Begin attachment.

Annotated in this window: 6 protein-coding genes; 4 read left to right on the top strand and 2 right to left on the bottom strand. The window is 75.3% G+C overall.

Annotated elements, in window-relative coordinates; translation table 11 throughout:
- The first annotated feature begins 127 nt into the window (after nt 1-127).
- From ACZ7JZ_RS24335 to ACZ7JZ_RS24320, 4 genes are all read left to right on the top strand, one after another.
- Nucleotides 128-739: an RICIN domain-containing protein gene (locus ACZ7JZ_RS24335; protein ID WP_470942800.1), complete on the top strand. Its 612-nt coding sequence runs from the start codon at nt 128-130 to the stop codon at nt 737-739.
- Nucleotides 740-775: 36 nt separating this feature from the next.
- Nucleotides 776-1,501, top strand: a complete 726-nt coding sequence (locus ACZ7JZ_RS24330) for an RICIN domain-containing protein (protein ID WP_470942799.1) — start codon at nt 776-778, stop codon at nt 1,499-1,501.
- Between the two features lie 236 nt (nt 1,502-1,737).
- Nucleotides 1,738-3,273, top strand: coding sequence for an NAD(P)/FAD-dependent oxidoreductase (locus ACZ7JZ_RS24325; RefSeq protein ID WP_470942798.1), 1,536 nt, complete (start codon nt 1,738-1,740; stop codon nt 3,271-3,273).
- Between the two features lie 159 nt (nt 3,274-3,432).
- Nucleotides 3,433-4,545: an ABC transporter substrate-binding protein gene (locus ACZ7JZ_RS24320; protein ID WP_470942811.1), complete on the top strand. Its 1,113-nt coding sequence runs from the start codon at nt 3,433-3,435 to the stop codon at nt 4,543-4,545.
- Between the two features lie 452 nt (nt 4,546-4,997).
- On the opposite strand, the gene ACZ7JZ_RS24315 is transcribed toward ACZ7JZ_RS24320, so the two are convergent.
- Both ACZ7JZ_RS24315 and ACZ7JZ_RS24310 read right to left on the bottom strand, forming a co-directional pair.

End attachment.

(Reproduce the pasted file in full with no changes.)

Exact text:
Annotated in this window: 6 protein-coding genes; 4 read left to right on the top strand and 2 right to left on the bottom strand. The window is 75.3% G+C overall.

Annotated elements, in window-relative coordinates; translation table 11 throughout:
- The first annotated feature begins 127 nt into the window (after nt 1-127).
- From ACZ7JZ_RS24335 to ACZ7JZ_RS24320, 4 genes are all read left to right on the top strand, one after another.
- Nucleotides 128-739: an RICIN domain-containing protein gene (locus ACZ7JZ_RS24335; protein ID WP_470942800.1), complete on the top strand. Its 612-nt coding sequence runs from the start codon at nt 128-130 to the stop codon at nt 737-739.
- Nucleotides 740-775: 36 nt separating this feature from the next.
- Nucleotides 776-1,501, top strand: a complete 726-nt coding sequence (locus ACZ7JZ_RS24330) for an RICIN domain-containing protein (protein ID WP_470942799.1) — start codon at nt 776-778, stop codon at nt 1,499-1,501.
- Between the two features lie 236 nt (nt 1,502-1,737).
- Nucleotides 1,738-3,273, top strand: coding sequence for an NAD(P)/FAD-dependent oxidoreductase (locus ACZ7JZ_RS24325; RefSeq protein ID WP_470942798.1), 1,536 nt, complete (start codon nt 1,738-1,740; stop codon nt 3,271-3,273).
- Between the two features lie 159 nt (nt 3,274-3,432).
- Nucleotides 3,433-4,545: an ABC transporter substrate-binding protein gene (locus ACZ7JZ_RS24320; protein ID WP_470942811.1), complete on the top strand. Its 1,113-nt coding sequence runs from the start codon at nt 3,433-3,435 to the stop codon at nt 4,543-4,545.
- Between the two features lie 452 nt (nt 4,546-4,997).
- On the opposite strand, the gene ACZ7JZ_RS24315 is transcribed toward ACZ7JZ_RS24320, so the two are convergent.
- Both ACZ7JZ_RS24315 and ACZ7JZ_RS24310 read right to left on the bottom strand, forming a co-directional pair.